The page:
The modern techniques for genetic improvement — recombinant DNA, or “genetic modification” (GM) — began to be applied to bacteria and plants 40 years ago. For the first time, molecular biologists could very precisely move genetic material and its traits from one species to another. The resulting new plant varieties have revolutionized agriculture by boosting farmers’ profits and food security in much of the world. But not in Europe.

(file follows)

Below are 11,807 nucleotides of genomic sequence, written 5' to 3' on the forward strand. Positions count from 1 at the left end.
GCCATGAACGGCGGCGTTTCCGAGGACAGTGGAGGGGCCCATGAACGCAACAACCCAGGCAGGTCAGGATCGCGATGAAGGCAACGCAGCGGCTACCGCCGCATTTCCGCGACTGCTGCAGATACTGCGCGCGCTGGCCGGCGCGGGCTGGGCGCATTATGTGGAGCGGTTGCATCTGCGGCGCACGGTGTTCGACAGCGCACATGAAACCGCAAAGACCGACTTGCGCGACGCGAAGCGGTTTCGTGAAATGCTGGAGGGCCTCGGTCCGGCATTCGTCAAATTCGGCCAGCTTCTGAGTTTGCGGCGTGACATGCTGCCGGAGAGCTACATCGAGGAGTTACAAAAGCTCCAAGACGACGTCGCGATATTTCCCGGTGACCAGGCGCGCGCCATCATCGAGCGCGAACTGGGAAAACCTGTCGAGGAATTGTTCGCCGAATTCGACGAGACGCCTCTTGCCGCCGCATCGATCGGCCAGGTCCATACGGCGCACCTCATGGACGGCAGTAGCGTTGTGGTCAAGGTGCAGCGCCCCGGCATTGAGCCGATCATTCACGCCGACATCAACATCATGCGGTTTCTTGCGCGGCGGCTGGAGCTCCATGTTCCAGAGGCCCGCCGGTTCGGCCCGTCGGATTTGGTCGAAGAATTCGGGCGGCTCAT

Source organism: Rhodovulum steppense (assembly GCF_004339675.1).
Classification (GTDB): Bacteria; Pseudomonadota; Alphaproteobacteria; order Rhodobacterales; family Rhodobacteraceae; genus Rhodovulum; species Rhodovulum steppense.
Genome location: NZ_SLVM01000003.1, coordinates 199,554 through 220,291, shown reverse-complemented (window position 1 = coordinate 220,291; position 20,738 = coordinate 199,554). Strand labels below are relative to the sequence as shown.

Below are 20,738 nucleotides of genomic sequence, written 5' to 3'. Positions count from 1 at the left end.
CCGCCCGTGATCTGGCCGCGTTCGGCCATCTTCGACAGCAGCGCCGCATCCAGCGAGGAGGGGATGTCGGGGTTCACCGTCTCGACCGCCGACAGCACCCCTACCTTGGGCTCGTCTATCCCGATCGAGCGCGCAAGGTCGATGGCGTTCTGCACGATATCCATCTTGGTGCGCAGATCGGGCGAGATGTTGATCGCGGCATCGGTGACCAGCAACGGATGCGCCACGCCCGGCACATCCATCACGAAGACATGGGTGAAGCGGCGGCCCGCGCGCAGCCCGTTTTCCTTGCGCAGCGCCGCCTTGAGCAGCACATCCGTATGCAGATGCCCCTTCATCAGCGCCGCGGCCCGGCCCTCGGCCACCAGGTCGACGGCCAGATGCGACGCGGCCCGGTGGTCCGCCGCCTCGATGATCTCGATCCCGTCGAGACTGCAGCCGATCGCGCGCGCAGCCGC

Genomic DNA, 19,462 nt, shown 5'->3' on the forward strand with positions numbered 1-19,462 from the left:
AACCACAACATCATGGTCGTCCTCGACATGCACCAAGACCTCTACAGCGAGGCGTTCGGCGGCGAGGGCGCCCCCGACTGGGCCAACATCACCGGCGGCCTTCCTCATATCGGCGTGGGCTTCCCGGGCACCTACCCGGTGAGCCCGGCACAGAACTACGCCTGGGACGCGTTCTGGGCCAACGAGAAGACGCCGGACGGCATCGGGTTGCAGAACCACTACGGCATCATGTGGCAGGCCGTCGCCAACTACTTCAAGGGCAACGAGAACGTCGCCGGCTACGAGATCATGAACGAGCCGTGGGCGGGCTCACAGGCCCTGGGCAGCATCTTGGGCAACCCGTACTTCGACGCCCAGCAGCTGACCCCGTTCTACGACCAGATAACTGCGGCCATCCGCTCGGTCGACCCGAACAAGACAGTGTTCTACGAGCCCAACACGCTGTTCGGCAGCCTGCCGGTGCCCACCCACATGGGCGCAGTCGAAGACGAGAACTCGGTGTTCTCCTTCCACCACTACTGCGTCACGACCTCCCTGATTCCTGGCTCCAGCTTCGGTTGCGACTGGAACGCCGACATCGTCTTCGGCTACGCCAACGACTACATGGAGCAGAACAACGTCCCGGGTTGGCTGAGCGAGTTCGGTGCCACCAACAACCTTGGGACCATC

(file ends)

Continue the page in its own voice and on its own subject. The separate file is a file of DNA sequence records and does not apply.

For more than 20 years, bucking a worldwide scientific consensus, the European Union (EU) has maintained literally nonsensical laws and regulations that focus not on the risk-related characteristics of new plant varieties but on the process — recombinant DNA technology — used to create them. The result is a dysfunctional regulatory system in which there is an inverse relationship between the degree of regulatory scrutiny and the perceived risk of the products. Recombinant DNA-modified plants are regulated into virtual oblivion while new plant varieties crafted with less precise, less predictable techniques are generally unregulated, whatever risk they might pose.